“I had a Persian/Armenian wedding gig that helped,” he said. “And I was in a klezmer band, Hotzeplotz, with Ben Goldberg, Dan Seamans, and first Kaila Flexer on violin and then Irene Sazer. Kenny Wollesen was the drummer and he was like 20 years old.”
A passionate Francophile, he also played wedding and cafe gigs with accordionist Odile Lavaut’s Baguette Quartette. “Those were my bread-and-butter gigs,” he said. As the Bay Area’s multifarious acid jazz scene took off in the early 1990s, Bernard was in the thick of the action, playing in more than a dozen bands. But it wasn’t until Charlie Hunter assembled the unusual three-guitar-and-drums combo T.J. Kirk that his name started to spread beyond the Bay Area. With a moniker assembled from the names of composers TJK played —Thelonious Monk, James Brown, and Rahsaan Roland Kirk — the band caught a break when Bernard slipped a tape to Berkeley producer Lee Townsend, which led to a deal with Warner Bros. He’s been looking to use his compositional skills in different ways ever since.
Speaking of Yellowjackets made good, Will Bernard’s Berkeley High bandmate Peck Allmond has just released a new album on Eastlawn Records, Live at Yoshi’s 1994, which features the trumpeter and tenor saxophonist with the late great pianist Ed Kelly, bassist John Wiitala, and another beloved and departed musician, drummer Bud Spangler. Focusing on classic modern jazz tunes and standards, it’s a loose and energetic session that captures Kelly’s muscular accompaniment. They’re joined by special guest tenor saxophonist Kenny Brooks on a briskly swinging version of “Softly, As In a Morning Sunrise.”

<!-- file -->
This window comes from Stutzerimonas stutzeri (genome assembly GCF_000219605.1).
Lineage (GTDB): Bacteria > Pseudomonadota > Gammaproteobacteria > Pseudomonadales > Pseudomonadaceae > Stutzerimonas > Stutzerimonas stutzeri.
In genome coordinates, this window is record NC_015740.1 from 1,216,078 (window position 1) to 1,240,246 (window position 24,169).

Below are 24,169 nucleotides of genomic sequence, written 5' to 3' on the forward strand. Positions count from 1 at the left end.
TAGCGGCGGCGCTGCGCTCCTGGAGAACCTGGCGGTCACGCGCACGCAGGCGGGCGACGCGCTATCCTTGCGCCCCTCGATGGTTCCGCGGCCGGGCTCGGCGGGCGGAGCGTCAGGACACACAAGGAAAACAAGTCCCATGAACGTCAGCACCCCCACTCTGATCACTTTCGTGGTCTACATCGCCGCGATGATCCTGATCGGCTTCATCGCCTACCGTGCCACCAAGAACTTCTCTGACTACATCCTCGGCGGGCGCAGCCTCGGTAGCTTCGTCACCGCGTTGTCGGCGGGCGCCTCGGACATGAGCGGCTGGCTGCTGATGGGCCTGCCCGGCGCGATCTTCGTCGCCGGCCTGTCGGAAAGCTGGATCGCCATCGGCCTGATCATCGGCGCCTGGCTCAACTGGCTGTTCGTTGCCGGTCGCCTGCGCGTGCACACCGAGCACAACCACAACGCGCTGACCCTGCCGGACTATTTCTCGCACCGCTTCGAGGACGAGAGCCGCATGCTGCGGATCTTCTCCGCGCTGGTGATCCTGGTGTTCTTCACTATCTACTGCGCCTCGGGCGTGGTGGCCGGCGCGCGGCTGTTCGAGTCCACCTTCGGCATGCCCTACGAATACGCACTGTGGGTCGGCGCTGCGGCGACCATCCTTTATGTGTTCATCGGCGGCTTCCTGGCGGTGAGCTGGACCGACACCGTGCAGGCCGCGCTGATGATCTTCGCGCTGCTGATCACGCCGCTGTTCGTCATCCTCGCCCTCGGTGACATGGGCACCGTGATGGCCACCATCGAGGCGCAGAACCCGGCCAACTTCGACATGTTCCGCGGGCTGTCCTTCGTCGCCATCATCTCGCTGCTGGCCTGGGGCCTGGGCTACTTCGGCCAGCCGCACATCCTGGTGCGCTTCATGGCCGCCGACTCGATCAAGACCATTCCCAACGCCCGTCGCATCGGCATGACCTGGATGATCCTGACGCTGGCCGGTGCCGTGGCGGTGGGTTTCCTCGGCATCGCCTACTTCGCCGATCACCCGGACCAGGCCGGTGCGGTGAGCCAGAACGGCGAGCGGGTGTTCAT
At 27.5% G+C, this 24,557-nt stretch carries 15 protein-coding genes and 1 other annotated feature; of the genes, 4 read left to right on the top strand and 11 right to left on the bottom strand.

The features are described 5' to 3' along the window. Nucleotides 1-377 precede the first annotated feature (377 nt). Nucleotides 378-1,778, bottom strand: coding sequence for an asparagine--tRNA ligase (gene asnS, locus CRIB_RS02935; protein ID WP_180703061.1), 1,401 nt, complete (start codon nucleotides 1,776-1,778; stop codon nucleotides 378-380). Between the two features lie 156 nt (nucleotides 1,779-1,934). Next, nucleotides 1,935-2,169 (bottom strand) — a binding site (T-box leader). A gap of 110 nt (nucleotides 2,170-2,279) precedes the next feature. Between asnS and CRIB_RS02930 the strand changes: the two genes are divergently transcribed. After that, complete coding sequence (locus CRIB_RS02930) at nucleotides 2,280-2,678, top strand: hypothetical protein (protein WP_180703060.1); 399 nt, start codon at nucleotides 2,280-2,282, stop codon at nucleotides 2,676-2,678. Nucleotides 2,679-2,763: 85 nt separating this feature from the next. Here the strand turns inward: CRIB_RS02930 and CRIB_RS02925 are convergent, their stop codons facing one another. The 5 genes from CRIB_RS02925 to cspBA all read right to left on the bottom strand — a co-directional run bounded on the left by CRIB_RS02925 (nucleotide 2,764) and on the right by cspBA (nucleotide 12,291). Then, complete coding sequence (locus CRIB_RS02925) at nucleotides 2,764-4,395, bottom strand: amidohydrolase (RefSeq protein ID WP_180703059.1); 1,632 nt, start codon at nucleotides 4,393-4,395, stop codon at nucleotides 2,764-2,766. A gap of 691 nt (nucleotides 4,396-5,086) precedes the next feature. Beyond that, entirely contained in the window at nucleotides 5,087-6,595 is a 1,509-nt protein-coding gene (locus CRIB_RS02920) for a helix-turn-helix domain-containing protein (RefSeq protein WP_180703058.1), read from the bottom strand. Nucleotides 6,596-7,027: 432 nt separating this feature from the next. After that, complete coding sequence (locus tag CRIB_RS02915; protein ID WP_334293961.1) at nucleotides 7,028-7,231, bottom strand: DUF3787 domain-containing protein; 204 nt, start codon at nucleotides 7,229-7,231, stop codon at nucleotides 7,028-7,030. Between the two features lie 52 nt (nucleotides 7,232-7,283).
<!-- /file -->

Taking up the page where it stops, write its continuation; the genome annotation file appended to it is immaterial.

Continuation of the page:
Venezuelan-born, Emeryville-based piano maestro Edward Simon, the longest serving current member of the SFJAZZ Collective, returns to Freight & Salvage June 10 with Steel House, his exquisite collective trio with bassist Scott Colley and drummer Brian Blade (the group also plays Kuumbwa on June 9). Simon recently released Solo Live, an unedited document of his Piedmont Piano Company concert celebrating his 50th birthday in 2019. In Steel House, he couldn’t be keeping better company. Individually, over the past three decades, Colley and Blade are two of jazz’s most sought after and recorded musicians. Together, they have an extraordinary rapport that also manifested in Joshua Redman’s quartet Still Dreaming.